college education. He was married and looking
forward to starting a family, so advancing
his career was important. Thoughtful
and articulate, he had even published several
technical articles on computer security. With
his slight Southern accent, the best word to
describe Randy would be genteel.
Randy told me about a recent job interview
that had involved
six peers and the
hiring manager. He
said the conversations
had gone well;
his background
seemed to be exactly
what they
were looking for.
He expected to get
an offer but was
surprised when the
manager called and
said they had chosen
someone else. This was the third time
this had happened and he couldn’t understand
what he was doing wrong. I asked him
whether he had requested any feedback from
the manager about his candidacy.
“No,” he said, looking at me quizzically.
“That never occurred to me. I don’t think I’d
feel comfortable asking that.”
“Why would it be uncomfortable?” I asked.
Randy had been turning his head slightly to
the side as we talked, making only brief eye
contact. When I asked the last question, he
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looked completely away and down. “It feels
impolite to put them on the spot like that.”
I asked Randy what requests he had made of
his current boss for a promotion or for feedback
on why he hadn’t been promoted? He
admitted he had only jokingly asked if he
would be the company’s oldest senior associate.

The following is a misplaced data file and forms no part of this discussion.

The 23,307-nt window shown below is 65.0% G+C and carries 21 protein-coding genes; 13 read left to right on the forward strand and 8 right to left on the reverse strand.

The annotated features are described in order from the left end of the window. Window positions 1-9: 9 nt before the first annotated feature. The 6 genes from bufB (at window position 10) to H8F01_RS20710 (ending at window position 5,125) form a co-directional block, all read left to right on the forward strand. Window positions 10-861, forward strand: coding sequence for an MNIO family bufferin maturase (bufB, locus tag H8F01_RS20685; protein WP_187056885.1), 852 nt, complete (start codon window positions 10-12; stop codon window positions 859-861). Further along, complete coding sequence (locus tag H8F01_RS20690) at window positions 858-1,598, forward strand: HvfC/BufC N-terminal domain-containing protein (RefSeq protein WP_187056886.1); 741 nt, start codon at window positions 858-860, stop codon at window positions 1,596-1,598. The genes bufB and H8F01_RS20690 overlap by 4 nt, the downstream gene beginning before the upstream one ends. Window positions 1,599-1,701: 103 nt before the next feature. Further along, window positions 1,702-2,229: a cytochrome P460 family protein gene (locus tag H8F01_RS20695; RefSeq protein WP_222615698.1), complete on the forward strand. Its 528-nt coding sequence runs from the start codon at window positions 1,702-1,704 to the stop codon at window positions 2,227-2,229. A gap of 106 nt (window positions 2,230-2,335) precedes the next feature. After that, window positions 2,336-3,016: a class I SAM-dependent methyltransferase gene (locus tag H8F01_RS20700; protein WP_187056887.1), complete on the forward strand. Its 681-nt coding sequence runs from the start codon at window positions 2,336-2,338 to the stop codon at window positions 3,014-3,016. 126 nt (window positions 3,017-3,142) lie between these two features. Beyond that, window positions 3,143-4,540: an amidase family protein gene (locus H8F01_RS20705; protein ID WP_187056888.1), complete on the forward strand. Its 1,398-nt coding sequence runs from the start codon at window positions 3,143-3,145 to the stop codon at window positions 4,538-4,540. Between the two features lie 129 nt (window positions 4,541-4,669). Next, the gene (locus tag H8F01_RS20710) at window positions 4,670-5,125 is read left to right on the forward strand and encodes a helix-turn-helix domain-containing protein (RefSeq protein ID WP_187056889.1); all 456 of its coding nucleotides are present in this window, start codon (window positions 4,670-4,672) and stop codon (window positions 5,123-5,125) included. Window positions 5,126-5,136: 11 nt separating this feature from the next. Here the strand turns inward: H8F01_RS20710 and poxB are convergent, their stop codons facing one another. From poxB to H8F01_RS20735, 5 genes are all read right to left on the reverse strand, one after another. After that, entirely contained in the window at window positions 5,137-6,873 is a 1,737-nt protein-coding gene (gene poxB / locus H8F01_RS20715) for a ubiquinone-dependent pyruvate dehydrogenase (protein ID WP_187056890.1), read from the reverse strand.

“Does your boss even really know you want
a promotion?” I asked. “Have you made it
absolutely clear?”
Randy thought if he worked hard, kept the
clients happy, was a good team member, and
didn’t make waves, he’d be assured a promotion.
I suggested he look at the situation
from his boss’s point of view. “If you had
two equally good employees and one
pressed you for promotion and the other
didn’t, which would you promote?”
“I never thought about it that way,” Randy
admitted, “that my lack of directness may be
keeping me from getting promoted.” I asked
Randy to call the last manager who hadn’t
hired him and request feedback. “It may feel
uncomfortable,” I acknowledged, “but what
do you have to lose? He already turned you
down.” Randy called him for feedback and
couldn’t have been more surprised at what
he learned.
“You have strong experience and wonderful
interpersonal skills,” the hiring manager told
him. “We all really liked you. But in our
business, customers sometimes push too far
and we didn’t feel like you would be able to
push back. That can cost us time and money
when we do more than the client is paying
That feedback came as a surprise to Randy.
“In my current job, I have to do just that
while keeping strong client relationships,”
he explained “I’m good at doing it, so what
was it that made him think I couldn’t do it?”
He added with astonishment, “He thinks I’m
a wimp.” I asked Randy to tell me about a
time when he pushed back and to describe
exactly what he did.
Randy immediately had an example: “On
the last project, the client, Sue, waited until
the last minute to give assignments and I
always stayed late to do them. Then one day
I heard a colleague say he couldn’t stay late
and she said, ‘That’s ok, I’ll get Randy to do
it.’ At that point I realized I was being too
accommodating and Sue was taking advantage
of me.”
As he recalled this event, Randy’s back became
so straight I thought his backbone had
turned to steel and his direct eye contact was
intense. “What did you say to her?” I asked.
“I said that she should not mistake my affability
for weakness. Even though I’m a team
player, I’m not a fool. And, you know what,
she apologized and never gave me a lastminute
assignment again.”
I realized that Randy let things go for too
long before taking action and that he rarely
if ever pushed back as a first response.
“What kept you from speaking up before?” I
“Well, it takes a lot to get me angry,” he answered,
“but once I’m there, I can be tough.
I want to be careful not to intimidate people.”
I asked him if anyone ever told him that he